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This article appeared in Architectural Review Asia Pacific #126: Architecture and Infrastructure.
Above: Horizon Power Offices and Depot, Esperance.
Kelly Rattigan is managing director of Formworks, a Perth-based practice established in 2001. With over $80 million worth of projects underway, most in design phases, Formworks is certainly one to watch. In 2012 Rattigan was awarded the AIA National Emerging Architect Prize for excellence in design, practice, education and community involvement, and also received a WA 40 under40 Award for entrepreneurial achievement and business leadership.
All the same, I admit to deep personal unease with the term ‘emerging’ in architecture, as I believe it reveals more about what it is peripheral to (namely an establishment) than what it actually is. Rattigan is mildly bemused by the category, although she doesn’t see it as pejorative. Instead, she recasts the long, lean game of ‘emergence’ as a time of opportunity rather than apprenticeship, practice rather than training, flexibility rather than specialisation.
She reflects that her work to date has allowed her to test ideas, to ‘build, build, build’ and to sharpen her interests, both notionally and materially.
When I met her recently, she cheerfully announced that now she is really ready to experiment, and I was relieved that she offered, in her inimitably optimistic manner, a way of focusing on what it actually is that emerging architects can do. For her, it’s investment in the primacy of ideas, the will to never say no, to interrogate rather than rely on reputation and to be nimble in breadth of engagement.
In recent years, Rattigan has steered Formworks from entirely residential to a range of public projects, with an emphasis on social infrastructure and community: education, health, aged care, social housing. She has done what most young practices profess to aspire to but often abandon. It takes strong nerves to achieve this. Rattigan’s residential commissions have come from Perth’s affluent western suburbs and the urbane Margaret River region, and the practice could have evolved through ever-larger houses and finer finishes. Instead, Rattigan has amassed a body of projects that lie at the raw end of the public spectrum, as well as a burgeoning commercial and large retail division.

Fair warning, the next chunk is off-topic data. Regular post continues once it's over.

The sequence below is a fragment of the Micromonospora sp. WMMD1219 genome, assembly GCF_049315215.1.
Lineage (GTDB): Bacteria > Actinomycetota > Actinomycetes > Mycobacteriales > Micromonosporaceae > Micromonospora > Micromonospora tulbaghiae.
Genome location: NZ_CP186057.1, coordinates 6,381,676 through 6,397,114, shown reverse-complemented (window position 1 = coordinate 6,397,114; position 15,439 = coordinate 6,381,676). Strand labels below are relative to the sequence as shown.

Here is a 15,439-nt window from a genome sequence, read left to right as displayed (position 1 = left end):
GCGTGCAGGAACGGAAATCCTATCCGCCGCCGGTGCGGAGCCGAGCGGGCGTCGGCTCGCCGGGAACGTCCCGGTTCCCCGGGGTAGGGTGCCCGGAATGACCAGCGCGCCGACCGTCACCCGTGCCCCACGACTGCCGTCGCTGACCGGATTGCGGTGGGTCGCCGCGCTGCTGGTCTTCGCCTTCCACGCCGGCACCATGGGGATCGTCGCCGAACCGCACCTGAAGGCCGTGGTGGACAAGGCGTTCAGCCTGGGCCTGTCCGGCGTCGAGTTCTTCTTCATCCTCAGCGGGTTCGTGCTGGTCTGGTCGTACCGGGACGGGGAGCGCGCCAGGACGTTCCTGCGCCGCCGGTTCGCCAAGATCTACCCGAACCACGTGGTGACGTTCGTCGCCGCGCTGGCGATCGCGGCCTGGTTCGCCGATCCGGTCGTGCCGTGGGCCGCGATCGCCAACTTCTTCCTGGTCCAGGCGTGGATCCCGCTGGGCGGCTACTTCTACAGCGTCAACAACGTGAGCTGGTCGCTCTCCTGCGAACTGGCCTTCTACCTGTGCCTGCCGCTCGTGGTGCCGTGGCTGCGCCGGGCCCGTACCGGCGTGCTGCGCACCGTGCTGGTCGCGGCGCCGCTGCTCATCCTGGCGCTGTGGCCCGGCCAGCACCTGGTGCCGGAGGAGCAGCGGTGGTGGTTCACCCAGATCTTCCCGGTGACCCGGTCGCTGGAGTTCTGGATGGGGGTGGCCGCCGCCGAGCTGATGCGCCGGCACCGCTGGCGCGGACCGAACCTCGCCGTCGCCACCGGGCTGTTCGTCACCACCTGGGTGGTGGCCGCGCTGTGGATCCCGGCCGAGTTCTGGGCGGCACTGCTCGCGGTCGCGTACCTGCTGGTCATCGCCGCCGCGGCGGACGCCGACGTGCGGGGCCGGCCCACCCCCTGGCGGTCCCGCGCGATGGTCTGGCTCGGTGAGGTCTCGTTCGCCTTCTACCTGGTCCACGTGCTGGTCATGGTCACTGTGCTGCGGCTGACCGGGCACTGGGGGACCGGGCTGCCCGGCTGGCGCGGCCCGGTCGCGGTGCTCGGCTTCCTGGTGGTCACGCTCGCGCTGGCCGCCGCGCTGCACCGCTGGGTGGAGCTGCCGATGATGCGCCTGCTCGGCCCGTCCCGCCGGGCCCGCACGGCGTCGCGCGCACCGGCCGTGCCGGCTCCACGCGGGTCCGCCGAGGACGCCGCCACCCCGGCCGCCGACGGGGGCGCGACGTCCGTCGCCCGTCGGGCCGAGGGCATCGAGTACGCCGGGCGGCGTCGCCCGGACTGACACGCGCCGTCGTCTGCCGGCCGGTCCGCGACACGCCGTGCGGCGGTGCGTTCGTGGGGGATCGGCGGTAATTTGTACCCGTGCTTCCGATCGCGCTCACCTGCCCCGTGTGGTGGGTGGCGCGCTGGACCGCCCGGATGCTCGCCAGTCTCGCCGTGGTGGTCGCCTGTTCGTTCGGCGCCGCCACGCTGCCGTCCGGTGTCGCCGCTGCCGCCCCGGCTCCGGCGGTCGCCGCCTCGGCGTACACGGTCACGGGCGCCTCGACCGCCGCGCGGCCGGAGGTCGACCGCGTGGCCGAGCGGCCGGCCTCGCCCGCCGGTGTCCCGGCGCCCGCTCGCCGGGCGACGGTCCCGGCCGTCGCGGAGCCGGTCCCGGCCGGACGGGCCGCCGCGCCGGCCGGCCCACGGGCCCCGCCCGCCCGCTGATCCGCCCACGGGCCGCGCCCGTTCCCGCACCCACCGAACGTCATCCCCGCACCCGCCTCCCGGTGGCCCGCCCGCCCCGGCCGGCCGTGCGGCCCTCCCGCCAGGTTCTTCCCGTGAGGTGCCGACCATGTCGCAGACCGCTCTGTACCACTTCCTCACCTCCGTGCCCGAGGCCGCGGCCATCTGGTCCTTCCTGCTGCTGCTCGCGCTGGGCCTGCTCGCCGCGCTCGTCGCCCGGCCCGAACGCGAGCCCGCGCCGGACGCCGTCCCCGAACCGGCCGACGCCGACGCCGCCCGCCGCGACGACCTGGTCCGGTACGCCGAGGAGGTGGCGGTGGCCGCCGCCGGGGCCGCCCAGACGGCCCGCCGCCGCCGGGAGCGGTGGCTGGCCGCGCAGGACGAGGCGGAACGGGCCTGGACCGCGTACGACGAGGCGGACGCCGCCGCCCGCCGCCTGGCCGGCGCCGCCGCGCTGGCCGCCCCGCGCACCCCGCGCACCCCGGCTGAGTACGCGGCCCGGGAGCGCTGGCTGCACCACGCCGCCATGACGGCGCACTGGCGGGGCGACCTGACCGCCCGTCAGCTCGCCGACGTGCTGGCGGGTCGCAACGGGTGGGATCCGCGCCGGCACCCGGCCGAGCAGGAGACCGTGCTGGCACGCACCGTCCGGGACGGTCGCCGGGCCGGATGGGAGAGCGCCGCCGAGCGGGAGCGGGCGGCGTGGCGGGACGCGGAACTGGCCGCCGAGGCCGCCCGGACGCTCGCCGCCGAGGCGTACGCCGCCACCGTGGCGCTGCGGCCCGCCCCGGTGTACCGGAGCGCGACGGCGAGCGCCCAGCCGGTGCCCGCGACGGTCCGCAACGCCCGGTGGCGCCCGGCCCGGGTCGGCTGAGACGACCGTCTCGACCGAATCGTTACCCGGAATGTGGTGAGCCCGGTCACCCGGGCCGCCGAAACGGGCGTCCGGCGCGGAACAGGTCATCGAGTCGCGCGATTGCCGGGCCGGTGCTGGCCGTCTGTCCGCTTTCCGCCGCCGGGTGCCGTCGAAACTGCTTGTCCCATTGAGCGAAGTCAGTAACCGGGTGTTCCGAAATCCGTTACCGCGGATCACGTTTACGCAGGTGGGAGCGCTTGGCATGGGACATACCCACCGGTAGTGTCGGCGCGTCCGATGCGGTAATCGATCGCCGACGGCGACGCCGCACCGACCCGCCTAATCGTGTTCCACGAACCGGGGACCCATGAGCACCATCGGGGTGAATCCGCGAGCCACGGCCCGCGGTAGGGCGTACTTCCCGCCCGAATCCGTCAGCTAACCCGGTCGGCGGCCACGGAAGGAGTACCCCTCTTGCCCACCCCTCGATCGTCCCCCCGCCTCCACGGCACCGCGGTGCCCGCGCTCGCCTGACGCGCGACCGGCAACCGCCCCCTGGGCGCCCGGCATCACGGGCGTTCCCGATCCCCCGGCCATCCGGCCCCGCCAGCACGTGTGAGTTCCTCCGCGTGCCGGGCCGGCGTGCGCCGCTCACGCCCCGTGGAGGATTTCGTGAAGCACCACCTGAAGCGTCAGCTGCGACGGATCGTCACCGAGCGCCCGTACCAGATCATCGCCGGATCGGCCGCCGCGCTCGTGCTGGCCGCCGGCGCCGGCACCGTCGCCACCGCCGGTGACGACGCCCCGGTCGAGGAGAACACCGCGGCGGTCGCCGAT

The most formative to date is the $30 million Lime Street project for St Bartholomew’s House in East Perth, due for completion in August 2012 and a determining project for Formworks in scale, scope and character. It’s also an Australian first, specifically for homeless men, combining crisis care, transitional care, long-term accommodation, dementia-specific aged care and a range of support services, all on a tight inner-city site adjacent to a railway line and freeway. Neither a straightforward multi-residential or health project, the seven-storey building is a complex mix, both typologically and aesthetically.
Rattigan acknowledges the enduring influence of Peter Corrigan’s design studio at RMIT, where she completed her architectural education, and her approach to the building demonstrates that influence. Rattigan is interested in the appearance of things, and is comfortable talking about and making architecture steeped in personal and cultural imaginations. She credits Corrigan for teaching her to trust that “any idea is a good idea” and to just “start and see where it goes”, demonstrating that it’s worth taking design risks while enjoying the sometimes unexpected effects of a leap of faith. This is conviction architecture and Rattigan admits that at Lime Street “there have been a lot of hecklers – I’ve really had to cling on”. It’s a building that goes against the grain of much of contemporary Perth architecture, because it’s pluralist (“if there’s a choice of 15, we’ll use 15”) and more concerned with providing a rich inner world for its likely diverse occupants than its overarching formal presence. This makes it hard to read, aggregative, sometimes awkward and highly episodic.